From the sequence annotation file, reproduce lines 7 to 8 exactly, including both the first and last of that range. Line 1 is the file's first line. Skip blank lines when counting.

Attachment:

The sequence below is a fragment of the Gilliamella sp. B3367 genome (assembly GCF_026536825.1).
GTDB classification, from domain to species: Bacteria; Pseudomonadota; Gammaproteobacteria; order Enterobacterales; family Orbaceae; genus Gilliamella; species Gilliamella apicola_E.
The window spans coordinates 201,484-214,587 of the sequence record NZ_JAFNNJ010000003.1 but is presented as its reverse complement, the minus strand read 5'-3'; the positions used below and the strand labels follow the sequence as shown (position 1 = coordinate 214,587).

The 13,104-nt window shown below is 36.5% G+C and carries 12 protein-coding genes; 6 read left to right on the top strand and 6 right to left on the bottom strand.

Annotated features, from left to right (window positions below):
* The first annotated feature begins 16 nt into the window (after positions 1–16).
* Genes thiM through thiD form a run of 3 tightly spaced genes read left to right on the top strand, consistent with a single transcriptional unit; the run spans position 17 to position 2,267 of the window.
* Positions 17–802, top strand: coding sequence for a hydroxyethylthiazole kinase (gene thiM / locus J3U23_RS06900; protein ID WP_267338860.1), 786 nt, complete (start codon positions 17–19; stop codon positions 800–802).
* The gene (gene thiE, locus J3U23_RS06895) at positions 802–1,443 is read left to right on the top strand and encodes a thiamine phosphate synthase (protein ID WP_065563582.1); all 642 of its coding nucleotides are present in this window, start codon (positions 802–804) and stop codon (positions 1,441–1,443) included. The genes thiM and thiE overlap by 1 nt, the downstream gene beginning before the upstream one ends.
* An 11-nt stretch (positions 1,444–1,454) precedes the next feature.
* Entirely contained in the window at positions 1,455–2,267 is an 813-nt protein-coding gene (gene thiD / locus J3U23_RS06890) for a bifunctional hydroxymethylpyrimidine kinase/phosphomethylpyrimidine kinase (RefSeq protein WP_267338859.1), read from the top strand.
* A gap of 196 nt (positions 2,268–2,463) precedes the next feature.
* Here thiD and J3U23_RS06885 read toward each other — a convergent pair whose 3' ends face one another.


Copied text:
* Genes thiM through thiD form a run of 3 tightly spaced genes read left to right on the top strand, consistent with a single transcriptional unit; the run spans position 17 to position 2,267 of the window.
* Positions 17–802, top strand: coding sequence for a hydroxyethylthiazole kinase (gene thiM / locus J3U23_RS06900; protein ID WP_267338860.1), 786 nt, complete (start codon positions 17–19; stop codon positions 800–802).